Julia Simon, writing for American Public Media, said she had been detained and interrogated for 12 hours first by the police then the military who had confiscated her laptop, recorder, notebooks and all other possessions.

One can't keep track of violations or abuses against journalists as Arab revolts snowball in the Middle East/North Africa region.

The latest crackdown in Egypt, the ongoing obfuscation in Syria, the security whip being cracked in Bahrain, social media blackouts here and there, are all examples of regimes fearing exposure of their repressive actions.

Back full circle to Jordan where the Center for Defending Freedom of Journalists (CDFJ) organized a conference earlier this month during which key media participants squarely rejected charges they were contributing to the ongoing revolts with their coverage.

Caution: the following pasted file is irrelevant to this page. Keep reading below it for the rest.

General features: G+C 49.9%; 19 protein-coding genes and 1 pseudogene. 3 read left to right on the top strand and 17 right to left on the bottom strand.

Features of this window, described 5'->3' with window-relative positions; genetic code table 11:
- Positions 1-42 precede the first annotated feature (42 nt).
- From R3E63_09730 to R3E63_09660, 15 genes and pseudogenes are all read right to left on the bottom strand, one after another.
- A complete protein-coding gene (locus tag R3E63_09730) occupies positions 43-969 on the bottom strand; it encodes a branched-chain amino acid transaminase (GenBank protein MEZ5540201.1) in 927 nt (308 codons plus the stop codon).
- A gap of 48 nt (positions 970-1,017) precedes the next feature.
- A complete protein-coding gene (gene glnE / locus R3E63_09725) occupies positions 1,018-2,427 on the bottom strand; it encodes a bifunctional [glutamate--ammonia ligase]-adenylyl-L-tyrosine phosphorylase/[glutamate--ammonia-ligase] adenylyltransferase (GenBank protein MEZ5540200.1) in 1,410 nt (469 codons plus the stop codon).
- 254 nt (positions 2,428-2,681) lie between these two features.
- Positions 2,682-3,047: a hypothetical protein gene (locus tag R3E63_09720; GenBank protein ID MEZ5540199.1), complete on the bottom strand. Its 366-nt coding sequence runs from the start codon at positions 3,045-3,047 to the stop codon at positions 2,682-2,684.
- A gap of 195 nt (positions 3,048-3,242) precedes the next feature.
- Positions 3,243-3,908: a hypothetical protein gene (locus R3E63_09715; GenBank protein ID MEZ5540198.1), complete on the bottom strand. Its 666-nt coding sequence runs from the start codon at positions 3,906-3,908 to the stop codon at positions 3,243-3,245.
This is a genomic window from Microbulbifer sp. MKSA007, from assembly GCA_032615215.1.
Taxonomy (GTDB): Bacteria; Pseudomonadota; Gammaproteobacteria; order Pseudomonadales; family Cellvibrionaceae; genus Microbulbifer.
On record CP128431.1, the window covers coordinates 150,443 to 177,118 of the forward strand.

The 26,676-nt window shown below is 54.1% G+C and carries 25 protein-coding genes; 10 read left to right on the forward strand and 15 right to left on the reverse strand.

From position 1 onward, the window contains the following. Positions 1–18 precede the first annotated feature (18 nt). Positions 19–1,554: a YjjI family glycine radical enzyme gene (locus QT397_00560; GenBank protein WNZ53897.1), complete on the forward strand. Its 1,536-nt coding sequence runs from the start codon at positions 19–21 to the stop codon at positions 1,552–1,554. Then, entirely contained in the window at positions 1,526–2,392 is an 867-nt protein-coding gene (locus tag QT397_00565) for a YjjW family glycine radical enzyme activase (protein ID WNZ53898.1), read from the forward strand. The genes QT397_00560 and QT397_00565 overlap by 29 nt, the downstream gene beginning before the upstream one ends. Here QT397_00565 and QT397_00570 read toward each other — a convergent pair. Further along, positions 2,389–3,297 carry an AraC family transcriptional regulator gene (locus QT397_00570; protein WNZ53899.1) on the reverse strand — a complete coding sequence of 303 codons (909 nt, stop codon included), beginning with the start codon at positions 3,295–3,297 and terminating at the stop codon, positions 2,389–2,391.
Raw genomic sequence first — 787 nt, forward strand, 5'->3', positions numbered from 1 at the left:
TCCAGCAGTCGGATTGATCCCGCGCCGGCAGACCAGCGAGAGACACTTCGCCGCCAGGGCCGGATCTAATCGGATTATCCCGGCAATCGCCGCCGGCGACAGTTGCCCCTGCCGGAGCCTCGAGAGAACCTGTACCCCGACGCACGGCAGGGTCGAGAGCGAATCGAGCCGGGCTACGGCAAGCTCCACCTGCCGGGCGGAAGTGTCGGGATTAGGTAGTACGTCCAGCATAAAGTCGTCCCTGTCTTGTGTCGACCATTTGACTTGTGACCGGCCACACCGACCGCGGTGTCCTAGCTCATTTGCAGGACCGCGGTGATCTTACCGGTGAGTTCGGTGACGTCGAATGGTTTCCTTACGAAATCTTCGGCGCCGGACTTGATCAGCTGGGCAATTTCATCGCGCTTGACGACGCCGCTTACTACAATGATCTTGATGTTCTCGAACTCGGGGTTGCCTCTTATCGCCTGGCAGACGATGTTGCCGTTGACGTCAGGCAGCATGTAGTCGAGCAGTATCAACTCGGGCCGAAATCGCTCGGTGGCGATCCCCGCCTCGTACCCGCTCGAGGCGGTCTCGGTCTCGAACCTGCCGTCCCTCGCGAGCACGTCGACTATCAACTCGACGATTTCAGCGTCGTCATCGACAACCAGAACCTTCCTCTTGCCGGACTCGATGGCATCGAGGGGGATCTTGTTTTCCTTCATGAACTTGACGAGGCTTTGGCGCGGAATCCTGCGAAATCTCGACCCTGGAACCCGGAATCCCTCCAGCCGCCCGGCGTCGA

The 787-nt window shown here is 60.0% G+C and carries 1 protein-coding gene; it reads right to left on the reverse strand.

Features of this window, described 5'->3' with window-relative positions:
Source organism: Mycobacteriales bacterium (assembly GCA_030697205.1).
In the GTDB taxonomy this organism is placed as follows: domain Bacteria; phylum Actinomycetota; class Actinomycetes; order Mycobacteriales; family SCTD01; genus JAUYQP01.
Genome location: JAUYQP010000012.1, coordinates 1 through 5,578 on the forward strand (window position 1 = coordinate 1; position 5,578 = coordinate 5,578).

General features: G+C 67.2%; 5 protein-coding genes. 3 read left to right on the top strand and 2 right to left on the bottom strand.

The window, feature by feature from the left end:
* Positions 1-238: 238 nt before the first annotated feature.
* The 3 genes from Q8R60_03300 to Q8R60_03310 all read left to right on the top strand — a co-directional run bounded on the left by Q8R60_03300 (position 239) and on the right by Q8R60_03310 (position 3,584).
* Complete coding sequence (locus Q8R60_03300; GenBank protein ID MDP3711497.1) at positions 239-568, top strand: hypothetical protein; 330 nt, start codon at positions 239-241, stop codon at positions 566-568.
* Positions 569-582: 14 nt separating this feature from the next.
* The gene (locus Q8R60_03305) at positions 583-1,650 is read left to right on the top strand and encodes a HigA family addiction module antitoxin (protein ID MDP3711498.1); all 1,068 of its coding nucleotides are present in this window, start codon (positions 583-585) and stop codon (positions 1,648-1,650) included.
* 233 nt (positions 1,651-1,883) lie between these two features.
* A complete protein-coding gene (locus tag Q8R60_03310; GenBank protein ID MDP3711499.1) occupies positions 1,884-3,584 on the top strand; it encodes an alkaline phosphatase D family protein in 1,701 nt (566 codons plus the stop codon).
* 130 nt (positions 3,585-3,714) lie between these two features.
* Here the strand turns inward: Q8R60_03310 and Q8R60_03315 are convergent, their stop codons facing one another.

"Media did not foment Arab revolutions," headlined the English-language Jordan Times quoting former Al Jazeera director general Wadah Khanfar at the CDFJ's Media Freedom Defenders in the Arab World Forum (#MFD2011), who added that "creating the revolutions would be an honor."

Wadah Khanfar (Abu-Fadil)

Participants agreed that freedom of expression isn't a luxury, it's a right, with CDFJ head Nidal Mansour insisting that "the era of oppression is over."

CDFJ's Nidal Mansour (Abu-Fadil)

A major challenge facing the forum was the inability of Syrian blogger Razan Ghazzawi to attend because she was stopped at the Syrian-Jordanian border and arrested for her opposition to the regime of President Bashar Al Assad.

Mansour drew heated applause when he saluted those who were absent and barred from attending.